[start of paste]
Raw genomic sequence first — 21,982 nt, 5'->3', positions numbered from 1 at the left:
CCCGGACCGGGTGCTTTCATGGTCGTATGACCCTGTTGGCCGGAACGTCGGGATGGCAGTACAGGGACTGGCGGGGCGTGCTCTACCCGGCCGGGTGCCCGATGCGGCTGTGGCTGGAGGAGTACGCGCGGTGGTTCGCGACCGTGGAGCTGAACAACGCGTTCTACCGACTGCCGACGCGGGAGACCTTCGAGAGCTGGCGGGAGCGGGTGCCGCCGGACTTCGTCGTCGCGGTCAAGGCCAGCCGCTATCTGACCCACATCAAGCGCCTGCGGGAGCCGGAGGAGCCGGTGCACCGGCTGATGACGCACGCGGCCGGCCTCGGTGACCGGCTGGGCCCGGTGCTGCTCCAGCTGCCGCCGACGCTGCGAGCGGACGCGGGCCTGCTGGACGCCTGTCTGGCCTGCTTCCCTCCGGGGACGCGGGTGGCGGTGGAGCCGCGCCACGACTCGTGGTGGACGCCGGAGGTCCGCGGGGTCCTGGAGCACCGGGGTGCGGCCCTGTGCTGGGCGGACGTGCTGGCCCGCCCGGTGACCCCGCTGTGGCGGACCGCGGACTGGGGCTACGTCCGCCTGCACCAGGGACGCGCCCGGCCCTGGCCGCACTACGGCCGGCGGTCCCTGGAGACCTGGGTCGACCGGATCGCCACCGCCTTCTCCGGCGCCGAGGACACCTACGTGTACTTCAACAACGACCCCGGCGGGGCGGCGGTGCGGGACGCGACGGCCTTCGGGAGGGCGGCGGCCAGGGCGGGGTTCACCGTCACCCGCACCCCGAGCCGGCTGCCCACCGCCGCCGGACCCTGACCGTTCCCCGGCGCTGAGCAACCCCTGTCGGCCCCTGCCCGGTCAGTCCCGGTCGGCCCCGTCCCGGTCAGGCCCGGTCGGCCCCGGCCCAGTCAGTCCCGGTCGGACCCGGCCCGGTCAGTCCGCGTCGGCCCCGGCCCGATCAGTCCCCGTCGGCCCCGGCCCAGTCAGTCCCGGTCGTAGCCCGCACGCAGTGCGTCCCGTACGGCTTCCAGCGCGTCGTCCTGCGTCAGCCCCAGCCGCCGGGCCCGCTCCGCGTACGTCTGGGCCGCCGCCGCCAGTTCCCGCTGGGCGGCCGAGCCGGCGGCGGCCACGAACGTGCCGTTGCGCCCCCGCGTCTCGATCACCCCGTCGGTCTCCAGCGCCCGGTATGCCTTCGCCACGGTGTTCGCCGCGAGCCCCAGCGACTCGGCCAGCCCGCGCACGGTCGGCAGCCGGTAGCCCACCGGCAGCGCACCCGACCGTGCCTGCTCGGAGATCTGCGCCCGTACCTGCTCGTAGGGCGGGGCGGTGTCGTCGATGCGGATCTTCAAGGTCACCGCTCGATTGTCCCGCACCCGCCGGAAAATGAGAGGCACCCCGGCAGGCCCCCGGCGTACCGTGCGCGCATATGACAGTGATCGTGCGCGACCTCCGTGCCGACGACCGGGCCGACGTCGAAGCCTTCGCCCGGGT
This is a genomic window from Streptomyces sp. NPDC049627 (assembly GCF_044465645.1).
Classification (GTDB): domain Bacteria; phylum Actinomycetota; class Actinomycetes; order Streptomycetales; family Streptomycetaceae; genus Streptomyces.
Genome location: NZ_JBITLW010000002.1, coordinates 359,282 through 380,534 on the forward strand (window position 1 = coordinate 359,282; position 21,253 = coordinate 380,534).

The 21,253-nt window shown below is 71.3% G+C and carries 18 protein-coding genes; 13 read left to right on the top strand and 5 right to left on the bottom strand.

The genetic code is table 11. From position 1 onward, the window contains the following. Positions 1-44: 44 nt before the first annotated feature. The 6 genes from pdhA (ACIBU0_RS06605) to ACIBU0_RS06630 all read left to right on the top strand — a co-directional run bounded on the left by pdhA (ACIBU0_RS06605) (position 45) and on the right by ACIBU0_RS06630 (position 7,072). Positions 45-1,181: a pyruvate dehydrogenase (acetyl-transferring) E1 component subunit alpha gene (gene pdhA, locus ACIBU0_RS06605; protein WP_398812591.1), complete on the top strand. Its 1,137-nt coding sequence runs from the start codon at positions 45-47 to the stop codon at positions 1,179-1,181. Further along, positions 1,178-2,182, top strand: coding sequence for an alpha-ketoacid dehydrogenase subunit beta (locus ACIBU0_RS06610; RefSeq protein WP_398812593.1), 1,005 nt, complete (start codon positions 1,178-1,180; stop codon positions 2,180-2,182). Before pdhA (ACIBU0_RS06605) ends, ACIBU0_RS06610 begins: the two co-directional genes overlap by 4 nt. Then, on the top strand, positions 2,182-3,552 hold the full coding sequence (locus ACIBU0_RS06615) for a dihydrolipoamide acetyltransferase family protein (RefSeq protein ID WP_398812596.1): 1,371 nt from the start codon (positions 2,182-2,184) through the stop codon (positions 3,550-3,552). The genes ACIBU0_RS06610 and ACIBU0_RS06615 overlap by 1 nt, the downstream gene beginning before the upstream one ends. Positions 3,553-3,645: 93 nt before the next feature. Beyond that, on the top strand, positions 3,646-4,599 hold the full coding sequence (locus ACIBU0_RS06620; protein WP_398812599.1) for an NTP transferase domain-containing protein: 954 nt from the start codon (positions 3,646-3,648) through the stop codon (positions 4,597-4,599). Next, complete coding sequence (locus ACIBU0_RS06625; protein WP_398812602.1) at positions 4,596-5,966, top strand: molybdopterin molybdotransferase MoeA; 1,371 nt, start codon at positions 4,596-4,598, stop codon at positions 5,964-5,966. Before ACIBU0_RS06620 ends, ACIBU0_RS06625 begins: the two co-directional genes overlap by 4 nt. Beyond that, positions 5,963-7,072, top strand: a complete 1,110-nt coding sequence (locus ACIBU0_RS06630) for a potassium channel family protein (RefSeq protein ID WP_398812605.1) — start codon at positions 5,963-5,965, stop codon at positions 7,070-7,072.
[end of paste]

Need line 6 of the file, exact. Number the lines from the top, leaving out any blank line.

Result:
The 21,253-nt window shown below is 71.3% G+C and carries 18 protein-coding genes; 13 read left to right on the top strand and 5 right to left on the bottom strand.